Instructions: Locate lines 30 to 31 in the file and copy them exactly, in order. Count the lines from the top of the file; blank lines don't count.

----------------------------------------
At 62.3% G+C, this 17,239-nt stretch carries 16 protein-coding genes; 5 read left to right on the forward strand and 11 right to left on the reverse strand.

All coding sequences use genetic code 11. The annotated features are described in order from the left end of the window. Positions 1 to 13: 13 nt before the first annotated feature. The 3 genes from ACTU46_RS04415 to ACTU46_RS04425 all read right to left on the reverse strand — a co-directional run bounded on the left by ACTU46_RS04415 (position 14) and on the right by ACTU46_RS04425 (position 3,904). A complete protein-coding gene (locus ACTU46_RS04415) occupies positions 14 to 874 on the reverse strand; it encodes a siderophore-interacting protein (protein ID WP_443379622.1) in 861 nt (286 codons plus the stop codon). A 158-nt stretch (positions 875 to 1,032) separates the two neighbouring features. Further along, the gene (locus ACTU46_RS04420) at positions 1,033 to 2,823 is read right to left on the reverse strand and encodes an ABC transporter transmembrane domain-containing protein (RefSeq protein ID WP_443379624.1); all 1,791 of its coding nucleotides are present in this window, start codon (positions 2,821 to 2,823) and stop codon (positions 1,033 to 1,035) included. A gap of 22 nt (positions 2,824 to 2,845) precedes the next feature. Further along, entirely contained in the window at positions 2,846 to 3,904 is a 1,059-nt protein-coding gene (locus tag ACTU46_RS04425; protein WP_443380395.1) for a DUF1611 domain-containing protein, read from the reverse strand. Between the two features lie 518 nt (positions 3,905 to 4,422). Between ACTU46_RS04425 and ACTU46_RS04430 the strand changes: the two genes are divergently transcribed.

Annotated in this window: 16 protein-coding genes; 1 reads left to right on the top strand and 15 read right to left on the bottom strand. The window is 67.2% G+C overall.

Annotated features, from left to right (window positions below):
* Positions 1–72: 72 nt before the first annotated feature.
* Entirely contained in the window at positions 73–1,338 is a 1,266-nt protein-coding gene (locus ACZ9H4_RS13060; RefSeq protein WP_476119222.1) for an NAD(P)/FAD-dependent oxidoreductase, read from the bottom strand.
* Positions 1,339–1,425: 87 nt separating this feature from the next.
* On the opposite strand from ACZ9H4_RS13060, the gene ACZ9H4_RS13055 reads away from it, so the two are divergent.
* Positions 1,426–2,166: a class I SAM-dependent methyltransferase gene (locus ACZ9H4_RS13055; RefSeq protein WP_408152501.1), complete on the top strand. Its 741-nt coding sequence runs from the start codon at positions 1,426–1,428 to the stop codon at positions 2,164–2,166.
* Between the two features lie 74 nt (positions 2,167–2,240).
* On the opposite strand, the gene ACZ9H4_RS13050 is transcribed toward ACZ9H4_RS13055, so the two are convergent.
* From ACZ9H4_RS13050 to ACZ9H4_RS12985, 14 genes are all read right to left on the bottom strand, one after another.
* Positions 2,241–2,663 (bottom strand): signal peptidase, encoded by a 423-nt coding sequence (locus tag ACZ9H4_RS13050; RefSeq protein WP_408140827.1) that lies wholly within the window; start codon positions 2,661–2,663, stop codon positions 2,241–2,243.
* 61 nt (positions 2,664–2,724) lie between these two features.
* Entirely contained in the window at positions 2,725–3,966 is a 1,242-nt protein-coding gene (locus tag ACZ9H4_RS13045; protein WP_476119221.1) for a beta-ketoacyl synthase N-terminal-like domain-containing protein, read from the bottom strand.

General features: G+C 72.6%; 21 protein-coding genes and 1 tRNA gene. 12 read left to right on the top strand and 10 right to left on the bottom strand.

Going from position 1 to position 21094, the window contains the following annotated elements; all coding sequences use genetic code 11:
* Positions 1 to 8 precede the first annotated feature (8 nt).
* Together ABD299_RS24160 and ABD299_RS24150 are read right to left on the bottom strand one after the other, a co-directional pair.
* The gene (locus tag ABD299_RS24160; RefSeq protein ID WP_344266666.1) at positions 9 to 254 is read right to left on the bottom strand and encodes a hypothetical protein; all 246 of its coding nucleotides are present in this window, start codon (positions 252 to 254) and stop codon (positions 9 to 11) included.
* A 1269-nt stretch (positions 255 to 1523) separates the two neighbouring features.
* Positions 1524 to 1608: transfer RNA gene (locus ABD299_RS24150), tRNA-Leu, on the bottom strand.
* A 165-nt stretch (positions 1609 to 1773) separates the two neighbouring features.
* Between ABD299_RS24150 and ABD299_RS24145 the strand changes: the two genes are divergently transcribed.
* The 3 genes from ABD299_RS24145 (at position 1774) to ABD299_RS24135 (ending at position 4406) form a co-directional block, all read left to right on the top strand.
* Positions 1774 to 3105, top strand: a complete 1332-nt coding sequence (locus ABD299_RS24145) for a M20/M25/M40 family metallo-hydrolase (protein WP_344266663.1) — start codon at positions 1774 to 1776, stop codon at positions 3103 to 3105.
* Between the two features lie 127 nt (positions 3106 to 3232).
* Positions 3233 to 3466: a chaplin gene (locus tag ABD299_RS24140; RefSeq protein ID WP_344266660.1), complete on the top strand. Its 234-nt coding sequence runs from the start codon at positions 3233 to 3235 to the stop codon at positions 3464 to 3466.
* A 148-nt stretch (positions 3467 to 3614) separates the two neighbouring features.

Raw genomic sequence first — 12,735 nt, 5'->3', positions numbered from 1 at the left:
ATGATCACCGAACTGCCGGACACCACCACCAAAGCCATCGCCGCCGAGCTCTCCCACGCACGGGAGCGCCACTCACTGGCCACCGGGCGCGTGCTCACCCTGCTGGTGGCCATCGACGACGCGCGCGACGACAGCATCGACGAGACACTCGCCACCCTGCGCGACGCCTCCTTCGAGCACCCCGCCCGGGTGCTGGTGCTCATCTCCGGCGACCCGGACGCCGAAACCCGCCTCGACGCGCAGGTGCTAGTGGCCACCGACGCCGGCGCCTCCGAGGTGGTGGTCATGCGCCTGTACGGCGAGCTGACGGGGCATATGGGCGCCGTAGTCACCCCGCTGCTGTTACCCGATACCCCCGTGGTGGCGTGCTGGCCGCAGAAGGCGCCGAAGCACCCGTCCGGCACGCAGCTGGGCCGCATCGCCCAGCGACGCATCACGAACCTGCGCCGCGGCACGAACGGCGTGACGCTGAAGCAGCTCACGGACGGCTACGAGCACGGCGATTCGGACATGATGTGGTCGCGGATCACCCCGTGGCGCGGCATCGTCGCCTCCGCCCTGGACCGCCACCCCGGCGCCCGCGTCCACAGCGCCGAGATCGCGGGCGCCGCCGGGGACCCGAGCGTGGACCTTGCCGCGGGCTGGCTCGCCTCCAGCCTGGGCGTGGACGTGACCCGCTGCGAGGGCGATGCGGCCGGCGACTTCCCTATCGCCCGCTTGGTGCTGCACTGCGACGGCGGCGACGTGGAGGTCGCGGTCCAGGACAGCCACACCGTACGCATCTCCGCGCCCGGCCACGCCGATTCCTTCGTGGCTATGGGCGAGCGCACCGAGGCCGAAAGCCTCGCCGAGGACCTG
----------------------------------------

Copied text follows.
Raw genomic sequence first — 12,735 nt, 5'->3', positions numbered from 1 at the left:
ATGATCACCGAACTGCCGGACACCACCACCAAAGCCATCGCCGCCGAGCTCTCCCACGCACGGGAGCGCCACTCACTGGCCACCGGGCGCGTGCTCACCCTGCTGGTGGCCATCGACGACGCGCGCGACGACAGCATCGACGAGACACTCGCCACCCTGCGCGACGCCTCCTTCGAGCACCCCGCCCGGGTGCTGGTGCTCATCTCCGGCGACCCGGACGCCGAAACCCGCCTCGACGCGCAGGTGCTAGTGGCCACCGACGCCGGCGCCTCCGAGGTGGTGGTCATGCGCCTGTACGGCGAGCTGACGGGGCATATGGGCGCCGTAGTCACCCCGCTGCTGTTACCCGATACCCCCGTGGTGGCGTGCTGGCCGCAGAAGGCGCCGAAGCACCCGTCCGGCACGCAGCTGGGCCGCATCGCCCAGCGACGCATCACGAACCTGCGCCGCGGCACGAACGGCGTGACGCTGAAGCAGCTCACGGACGGCTACGAGCACGGCGATTCGGACATGATGTGGTCGCGGATCACCCCGTGGCGCGGCATCGTCGCCTCCGCCCTGGACCGCCACCCCGGCGCCCGCGTCCACAGCGCCGAGATCGCGGGCGCCGCCGGGGACCCGAGCGTGGACCTTGCCGCGGGCTGGCTCGCCTCCAGCCTGGGCGTGGACGTGACCCGCTGCGAGGGCGATGCGGCCGGCGACTTCCCTATCGCCCGCTTGGTGCTGCACTGCGACGGCGGCGACGTGGAGGTCGCGGTCCAGGACAGCCACACCGTACGCATCTCCGCGCCCGGCCACGCCGATTCCTTCGTGGCTATGGGCGAGCGCACCGAGGCCGAAAGCCTCGCCGAGGACCTG